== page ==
The present article is meant to suggest an approach to the guidelines for the therapy of sleep disturbances in Parkinson's Disease (PD) patients.The factors affecting the quality of life in PD patients are depression, sleep disturbances and dependence. A large review of the literature on sleep disturbances in PD patients, provided the basis for the following classification of the sleep-arousal disturbances in PD patients. We suggest a model based on 3 steps in the treatment of sleep disturbances in PD patients. This model allowing the patient, the spouse or the caregiver a quiet sleep at night, may postpone the retirement and the institutionalization of the PD patient. I. Correct diagnosis of sleep disorders based on detailed anamnesis of the patient and of the spouse or of the caregiver. One week recording on a symptom diary (log) by the patient or the caregiver. Correct diagnosis of sleep disorders co morbidities. Selection of the most appropriate sleep test among: polysomnography (PSG), multiple sleep latency test (MSLT), multiple wake latency test (MWLT), Epworth Sleepiness Scale, actigraphy or video-PSG. II. The nonspecific therapeutic approach consists in: a) Checking the sleep effect on motor performance, is it beneficial, worse or neutral. b) Psycho-physical assistance. c) Dopaminergic adjustment is necessary owing to the progression of the nigrostriatal degeneration and the increased sensitivity of the terminals, which alter the normal modulator mechanisms of the motor centers in PD patients. Among the many neurotransmitters of the nigro-striatal pathway one can distinguish two with a major influence on REM and NonREM sleep. REM sleep corresponds to an increased cholinergic receptor activity and a decreased dopaminergic activity. This is the reason why REM sleep deprivation by suppressing cholinergic receptor activity ameliorates PD motor symptoms. L-Dopa and its agonists by suppressing cholinergic receptors suppress REM sleep. The permanent adjustment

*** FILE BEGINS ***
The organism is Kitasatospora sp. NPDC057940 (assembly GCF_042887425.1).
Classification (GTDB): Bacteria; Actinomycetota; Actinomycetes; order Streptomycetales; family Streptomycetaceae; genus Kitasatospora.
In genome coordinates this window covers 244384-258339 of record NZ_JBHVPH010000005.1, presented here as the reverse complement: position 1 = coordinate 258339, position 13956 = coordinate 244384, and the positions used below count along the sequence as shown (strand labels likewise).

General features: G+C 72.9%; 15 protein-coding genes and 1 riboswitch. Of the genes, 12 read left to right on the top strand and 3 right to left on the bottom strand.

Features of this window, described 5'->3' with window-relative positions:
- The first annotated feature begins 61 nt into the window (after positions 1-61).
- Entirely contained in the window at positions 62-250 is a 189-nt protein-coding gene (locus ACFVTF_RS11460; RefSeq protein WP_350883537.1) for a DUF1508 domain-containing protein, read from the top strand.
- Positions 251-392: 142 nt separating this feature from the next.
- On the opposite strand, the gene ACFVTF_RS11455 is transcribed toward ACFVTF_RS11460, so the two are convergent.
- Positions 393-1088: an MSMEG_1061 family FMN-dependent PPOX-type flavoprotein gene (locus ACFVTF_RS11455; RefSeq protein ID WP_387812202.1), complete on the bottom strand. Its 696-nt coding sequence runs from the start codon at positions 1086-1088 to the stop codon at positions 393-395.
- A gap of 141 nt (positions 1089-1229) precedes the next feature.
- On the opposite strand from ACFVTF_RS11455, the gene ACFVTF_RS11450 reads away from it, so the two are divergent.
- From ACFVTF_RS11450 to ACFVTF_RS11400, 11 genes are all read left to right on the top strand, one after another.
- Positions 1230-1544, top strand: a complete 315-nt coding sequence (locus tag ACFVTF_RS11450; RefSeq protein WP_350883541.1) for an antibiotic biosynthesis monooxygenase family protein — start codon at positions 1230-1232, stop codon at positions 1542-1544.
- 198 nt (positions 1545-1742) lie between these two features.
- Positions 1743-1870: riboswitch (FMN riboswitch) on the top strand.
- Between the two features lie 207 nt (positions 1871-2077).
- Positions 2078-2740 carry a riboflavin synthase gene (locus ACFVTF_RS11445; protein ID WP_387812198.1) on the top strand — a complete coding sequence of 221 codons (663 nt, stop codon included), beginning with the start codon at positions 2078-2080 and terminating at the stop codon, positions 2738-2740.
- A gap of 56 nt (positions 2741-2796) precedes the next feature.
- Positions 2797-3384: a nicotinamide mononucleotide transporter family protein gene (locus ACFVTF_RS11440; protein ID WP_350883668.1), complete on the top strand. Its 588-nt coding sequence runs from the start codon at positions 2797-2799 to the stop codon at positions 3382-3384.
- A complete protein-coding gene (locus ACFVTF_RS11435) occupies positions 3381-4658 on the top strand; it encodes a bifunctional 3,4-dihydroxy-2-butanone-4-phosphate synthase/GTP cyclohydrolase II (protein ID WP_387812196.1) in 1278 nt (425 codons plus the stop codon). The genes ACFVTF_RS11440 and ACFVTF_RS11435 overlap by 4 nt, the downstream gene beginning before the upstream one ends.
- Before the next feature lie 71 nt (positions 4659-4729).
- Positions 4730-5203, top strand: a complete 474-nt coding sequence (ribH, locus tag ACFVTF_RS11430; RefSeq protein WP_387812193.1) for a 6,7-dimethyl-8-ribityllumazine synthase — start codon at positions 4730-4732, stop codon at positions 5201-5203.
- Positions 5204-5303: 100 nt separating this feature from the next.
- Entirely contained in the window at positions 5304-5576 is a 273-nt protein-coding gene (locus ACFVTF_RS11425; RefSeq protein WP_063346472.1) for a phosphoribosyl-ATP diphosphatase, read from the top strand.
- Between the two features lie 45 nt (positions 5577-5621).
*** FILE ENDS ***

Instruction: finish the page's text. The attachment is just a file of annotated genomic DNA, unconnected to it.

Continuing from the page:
16. Plasma renin levels and renin-blood pressure relationship in normal-weight and overweight children with obstructive sleep apnea and matched controls.

    PubMed

    Shamsuzzaman, Abu; Szczesniak, Rhonda D; Fenchel, Matthew C; Amin, Raouf S

    2015-01-01